Alan Budd may have been part of Thatcher's Government, but you'll note in the Guardian article that "the suspicion is that Budd is going quickly for another reason – namely, that his independence has been called into question by the shambolic way in which Osborne's team handled the story, based on a Treasury leak, that the measures in the budget would cost 1.3m jobs across the public and private sectors. The Treasury, to put it mildly, was not best pleased by this story and vowed to 'trash' it when it broke in the Guardian..."

In other words, the Conservative government may have decided to reduce and limit the independence of the OBR because they didn't like its calculations on jobs, despite the fact that an ex-Thacher advisor was leading it!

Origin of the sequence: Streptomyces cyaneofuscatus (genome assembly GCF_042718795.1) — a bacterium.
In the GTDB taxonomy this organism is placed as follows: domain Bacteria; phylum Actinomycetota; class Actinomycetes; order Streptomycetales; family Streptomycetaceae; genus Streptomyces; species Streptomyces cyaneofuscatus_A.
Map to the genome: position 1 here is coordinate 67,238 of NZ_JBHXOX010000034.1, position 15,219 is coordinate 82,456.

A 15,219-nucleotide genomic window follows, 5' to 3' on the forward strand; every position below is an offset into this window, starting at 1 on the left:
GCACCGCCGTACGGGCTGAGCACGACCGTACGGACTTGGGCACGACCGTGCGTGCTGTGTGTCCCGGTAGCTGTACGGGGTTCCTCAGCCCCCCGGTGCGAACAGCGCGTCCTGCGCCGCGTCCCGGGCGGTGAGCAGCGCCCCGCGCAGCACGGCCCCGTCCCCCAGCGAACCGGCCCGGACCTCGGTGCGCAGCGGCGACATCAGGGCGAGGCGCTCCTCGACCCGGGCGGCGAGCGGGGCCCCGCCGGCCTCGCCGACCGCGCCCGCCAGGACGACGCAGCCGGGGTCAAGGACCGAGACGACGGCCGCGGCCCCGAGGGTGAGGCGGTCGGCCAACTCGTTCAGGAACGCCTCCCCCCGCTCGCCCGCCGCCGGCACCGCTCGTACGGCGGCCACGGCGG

I agree with the Guardian article that the OBR's independence "will remain in question until it has its own staff, is removed from the Treasury, and reports to parliament rather than the chancellor" but very few politicians will bring in a strong, independent body overnight. What is desirable about the OBR needs to be discussed and strengthened to reinforce a culture shift towards evidence-based national budgeting, otherwise we slide back to secretive estimates based on who knows what voodoo assumptions.